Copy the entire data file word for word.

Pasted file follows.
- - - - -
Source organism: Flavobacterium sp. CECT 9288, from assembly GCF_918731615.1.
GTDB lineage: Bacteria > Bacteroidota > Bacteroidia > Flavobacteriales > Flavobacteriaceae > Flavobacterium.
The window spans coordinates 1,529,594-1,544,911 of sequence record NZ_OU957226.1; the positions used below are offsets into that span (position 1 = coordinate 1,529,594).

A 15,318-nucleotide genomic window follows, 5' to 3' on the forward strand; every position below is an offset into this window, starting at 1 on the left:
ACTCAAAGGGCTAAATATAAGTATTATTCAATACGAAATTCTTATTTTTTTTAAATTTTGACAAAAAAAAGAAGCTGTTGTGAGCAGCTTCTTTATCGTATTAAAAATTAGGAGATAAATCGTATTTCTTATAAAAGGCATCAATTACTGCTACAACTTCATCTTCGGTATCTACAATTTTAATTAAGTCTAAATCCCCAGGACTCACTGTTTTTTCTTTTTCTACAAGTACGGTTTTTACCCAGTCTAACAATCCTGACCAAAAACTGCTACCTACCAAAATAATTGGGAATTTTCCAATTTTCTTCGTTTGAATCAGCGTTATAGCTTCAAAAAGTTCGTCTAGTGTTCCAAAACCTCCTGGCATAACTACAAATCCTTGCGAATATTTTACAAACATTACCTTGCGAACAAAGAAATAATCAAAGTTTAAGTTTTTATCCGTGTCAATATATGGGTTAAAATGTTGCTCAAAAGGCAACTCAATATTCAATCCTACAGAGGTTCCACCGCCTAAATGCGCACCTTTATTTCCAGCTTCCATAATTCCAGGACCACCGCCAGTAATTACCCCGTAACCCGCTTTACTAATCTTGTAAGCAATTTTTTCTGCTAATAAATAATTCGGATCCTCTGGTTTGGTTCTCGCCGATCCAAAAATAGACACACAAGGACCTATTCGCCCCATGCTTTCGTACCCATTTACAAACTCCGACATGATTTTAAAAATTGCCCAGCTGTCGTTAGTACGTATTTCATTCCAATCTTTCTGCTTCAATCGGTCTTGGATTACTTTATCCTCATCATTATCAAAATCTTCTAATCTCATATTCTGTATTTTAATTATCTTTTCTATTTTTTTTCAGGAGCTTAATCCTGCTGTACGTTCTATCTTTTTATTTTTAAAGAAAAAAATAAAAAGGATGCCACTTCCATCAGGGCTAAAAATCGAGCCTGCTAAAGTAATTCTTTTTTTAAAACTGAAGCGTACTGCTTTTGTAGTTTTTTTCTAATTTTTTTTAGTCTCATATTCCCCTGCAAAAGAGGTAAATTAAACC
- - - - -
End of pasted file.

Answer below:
Source organism: Flavobacterium sp. CECT 9288, from assembly GCF_918731615.1.
GTDB lineage: Bacteria > Bacteroidota > Bacteroidia > Flavobacteriales > Flavobacteriaceae > Flavobacterium.
The window spans coordinates 1,529,594-1,544,911 of sequence record NZ_OU957226.1; the positions used below are offsets into that span (position 1 = coordinate 1,529,594).

A 15,318-nucleotide genomic window follows, 5' to 3' on the forward strand; every position below is an offset into this window, starting at 1 on the left:
ACTCAAAGGGCTAAATATAAGTATTATTCAATACGAAATTCTTATTTTTTTTAAATTTTGACAAAAAAAAGAAGCTGTTGTGAGCAGCTTCTTTATCGTATTAAAAATTAGGAGATAAATCGTATTTCTTATAAAAGGCATCAATTACTGCTACAACTTCATCTTCGGTATCTACAATTTTAATTAAGTCTAAATCCCCAGGACTCACTGTTTTTTCTTTTTCTACAAGTACGGTTTTTACCCAGTCTAACAATCCTGACCAAAAACTGCTACCTACCAAAATAATTGGGAATTTTCCAATTTTCTTCGTTTGAATCAGCGTTATAGCTTCAAAAAGTTCGTCTAGTGTTCCAAAACCTCCTGGCATAACTACAAATCCTTGCGAATATTTTACAAACATTACCTTGCGAACAAAGAAATAATCAAAGTTTAAGTTTTTATCCGTGTCAATATATGGGTTAAAATGTTGCTCAAAAGGCAACTCAATATTCAATCCTACAGAGGTTCCACCGCCTAAATGCGCACCTTTATTTCCAGCTTCCATAATTCCAGGACCACCGCCAGTAATTACCCCGTAACCCGCTTTACTAATCTTGTAAGCAATTTTTTCTGCTAATAAATAATTCGGATCCTCTGGTTTGGTTCTCGCCGATCCAAAAATAGACACACAAGGACCTATTCGCCCCATGCTTTCGTACCCATTTACAAACTCCGACATGATTTTAAAAATTGCCCAGCTGTCGTTAGTACGTATTTCATTCCAATCTTTCTGCTTCAATCGGTCTTGGATTACTTTATCCTCATCATTATCAAAATCTTCTAATCTCATATTCTGTATTTTAATTATCTTTTCTATTTTTTTTCAGGAGCTTAATCCTGCTGTACGTTCTATCTTTTTATTTTTAAAGAAAAAAATAAAAAGGATGCCACTTCCATCAGGGCTAAAAATCGAGCCTGCTAAAGTAATTCTTTTTTTAAAACTGAAGCGTACTGCTTTTGTAGTTTTTTTCTAATTTTTTTTAGTCTCATATTCCCCTGCAAAAGAGGTAAATTAAACC